Karavansara

East of Constantinople, West of Shanghai


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Better Than Literature

This morning I saw a snippet, posted online by a contact of mine, off a school anthology book. Now, school anthologies are often the first impact with literature for a lot of kids. They know fiction through movies, and comics, and cartoons, but especially these days, the written word, the textual storytelling, may come late in a kids life.

And this snippet made it clear that (i quote from memory)

one must distinguish between serious literature and the simple fiction whose only purpose is to amuse and entertain

… and from there it went on to explain to the out-of-luck kid that might chance to read this sort of crap, that basically…

  1. if you like it because it’s fun then it’s gotta be rubbish
  2. if it’s prop’r litch’r’chure you should not have fun reading it, and you’re not smart to get it anyway

This sort of nonsense makes me SO angry.

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The Bradbury-Heinlein Method

So, to recap: Ray Bradbury said you should write a story per week, for one year, because nobody can write 52 stinkers in a row. On the other hand, Bob Heinlein said you should finish what you start writing, and send it off to a publisher, and keep posting it until you sell it, no matter how many times it bounces back.

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Writing: at night, every day, in public

The bit about using Google Docs and sharing the link for people to watch is turning into something interesting.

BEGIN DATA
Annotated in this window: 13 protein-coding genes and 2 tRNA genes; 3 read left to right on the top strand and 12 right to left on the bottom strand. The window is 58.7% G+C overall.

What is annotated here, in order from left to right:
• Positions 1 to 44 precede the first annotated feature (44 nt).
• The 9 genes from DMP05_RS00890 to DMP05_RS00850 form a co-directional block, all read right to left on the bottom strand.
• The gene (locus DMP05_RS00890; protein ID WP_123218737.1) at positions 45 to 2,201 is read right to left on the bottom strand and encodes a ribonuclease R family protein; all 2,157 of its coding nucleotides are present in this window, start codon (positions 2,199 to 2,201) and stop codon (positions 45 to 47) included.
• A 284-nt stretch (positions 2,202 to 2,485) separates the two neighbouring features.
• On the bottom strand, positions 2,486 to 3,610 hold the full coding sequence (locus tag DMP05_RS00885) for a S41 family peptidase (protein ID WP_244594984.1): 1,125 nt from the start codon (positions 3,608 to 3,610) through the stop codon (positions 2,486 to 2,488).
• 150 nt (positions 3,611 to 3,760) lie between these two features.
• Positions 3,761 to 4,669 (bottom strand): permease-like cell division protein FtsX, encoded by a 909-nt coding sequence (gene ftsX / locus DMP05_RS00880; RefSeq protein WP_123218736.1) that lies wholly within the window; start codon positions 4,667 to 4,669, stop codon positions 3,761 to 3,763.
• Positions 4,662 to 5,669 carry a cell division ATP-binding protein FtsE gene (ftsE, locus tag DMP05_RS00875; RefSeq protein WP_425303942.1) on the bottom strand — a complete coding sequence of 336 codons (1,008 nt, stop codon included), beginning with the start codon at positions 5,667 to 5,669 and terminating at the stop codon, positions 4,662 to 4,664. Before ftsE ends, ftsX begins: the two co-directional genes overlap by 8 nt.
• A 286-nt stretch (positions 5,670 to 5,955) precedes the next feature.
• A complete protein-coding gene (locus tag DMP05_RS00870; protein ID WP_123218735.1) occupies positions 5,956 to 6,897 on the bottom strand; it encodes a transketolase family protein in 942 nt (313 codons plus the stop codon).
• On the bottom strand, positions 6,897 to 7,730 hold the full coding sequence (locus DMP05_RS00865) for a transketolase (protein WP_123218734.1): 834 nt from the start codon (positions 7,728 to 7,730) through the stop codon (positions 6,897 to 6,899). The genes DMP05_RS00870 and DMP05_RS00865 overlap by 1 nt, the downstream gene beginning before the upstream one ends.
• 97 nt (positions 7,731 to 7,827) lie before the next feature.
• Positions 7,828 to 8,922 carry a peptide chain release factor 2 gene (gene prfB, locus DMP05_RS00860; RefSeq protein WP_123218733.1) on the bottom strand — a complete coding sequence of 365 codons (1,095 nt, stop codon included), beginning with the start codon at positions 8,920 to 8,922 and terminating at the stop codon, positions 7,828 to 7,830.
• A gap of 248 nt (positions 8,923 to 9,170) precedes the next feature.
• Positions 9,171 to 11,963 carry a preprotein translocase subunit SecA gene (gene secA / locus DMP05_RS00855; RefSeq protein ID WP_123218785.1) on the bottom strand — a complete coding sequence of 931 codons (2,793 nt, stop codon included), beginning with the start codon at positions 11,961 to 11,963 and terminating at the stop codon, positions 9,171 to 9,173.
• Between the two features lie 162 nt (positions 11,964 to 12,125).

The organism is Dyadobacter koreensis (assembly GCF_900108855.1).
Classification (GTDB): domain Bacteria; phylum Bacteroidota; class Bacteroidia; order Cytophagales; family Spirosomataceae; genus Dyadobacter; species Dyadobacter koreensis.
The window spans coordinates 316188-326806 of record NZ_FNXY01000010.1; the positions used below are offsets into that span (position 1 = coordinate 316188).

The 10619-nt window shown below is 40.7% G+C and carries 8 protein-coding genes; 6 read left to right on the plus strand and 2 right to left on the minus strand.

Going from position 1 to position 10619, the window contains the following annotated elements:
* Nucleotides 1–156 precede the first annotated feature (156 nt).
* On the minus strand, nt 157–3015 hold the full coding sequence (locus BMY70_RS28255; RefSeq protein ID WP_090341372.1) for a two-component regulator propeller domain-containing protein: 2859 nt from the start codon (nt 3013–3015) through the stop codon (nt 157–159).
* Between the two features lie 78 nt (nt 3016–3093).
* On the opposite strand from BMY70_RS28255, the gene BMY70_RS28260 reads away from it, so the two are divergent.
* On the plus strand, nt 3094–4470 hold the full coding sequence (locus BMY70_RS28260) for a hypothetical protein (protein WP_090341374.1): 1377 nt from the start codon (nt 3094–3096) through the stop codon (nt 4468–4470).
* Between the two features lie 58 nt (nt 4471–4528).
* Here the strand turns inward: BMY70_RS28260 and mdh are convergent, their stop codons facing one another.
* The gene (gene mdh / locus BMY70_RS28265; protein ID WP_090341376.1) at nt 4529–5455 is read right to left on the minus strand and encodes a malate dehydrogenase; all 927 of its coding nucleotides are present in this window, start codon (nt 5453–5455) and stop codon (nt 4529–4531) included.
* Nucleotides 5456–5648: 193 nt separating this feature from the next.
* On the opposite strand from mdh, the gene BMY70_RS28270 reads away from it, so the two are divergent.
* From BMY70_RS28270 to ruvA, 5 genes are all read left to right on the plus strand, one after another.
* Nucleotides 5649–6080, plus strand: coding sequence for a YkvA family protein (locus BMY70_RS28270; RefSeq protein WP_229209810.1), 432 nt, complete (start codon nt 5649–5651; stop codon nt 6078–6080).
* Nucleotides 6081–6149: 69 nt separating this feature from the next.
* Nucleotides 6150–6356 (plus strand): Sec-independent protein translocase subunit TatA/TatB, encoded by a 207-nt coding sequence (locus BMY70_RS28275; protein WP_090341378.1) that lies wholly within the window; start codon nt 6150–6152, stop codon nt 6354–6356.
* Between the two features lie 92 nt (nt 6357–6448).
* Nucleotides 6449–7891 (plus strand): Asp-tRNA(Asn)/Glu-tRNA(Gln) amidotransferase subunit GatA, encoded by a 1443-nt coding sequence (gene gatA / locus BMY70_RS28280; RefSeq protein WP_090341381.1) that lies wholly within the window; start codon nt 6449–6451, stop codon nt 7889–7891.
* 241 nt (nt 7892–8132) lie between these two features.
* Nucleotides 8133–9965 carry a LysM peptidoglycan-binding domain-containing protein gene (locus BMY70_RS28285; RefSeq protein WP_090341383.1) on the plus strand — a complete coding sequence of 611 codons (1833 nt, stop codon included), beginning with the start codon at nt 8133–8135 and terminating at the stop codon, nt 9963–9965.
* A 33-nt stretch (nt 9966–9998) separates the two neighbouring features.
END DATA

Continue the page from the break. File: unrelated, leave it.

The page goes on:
So interesting, in fact, that I plan to do this at least three nights a week, starting this week.
Tomorrow.

No, OK, I know, I know… I’ll start tomorrow…

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But I will. Continue reading


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The Queen of Space Opera

Leigh_Brackett_1941The Queen of Space Opera was born 100 years ago, on December the 7th 1915, in Los Angeles, California.
Her name was Leigh Brackett.

When I started reading science fiction, back in 1976, I started with lots of Golden Age of Science Fiction space opera – Jack Williamson, Edmond Hamilton, and Hamilton’s wife, Leigh Brackett.
My schoolmates were reading Isaac Asimov, and yes, I read his books too – as I read all the SF I could lay my hands on.
But those earlier books, often fix-ups or expansions of stories and novellas originally published in pulp magazines, remained with me for a long time.
I read her books in Italian, and later got me copies of the originals, and re-read them in English. Continue reading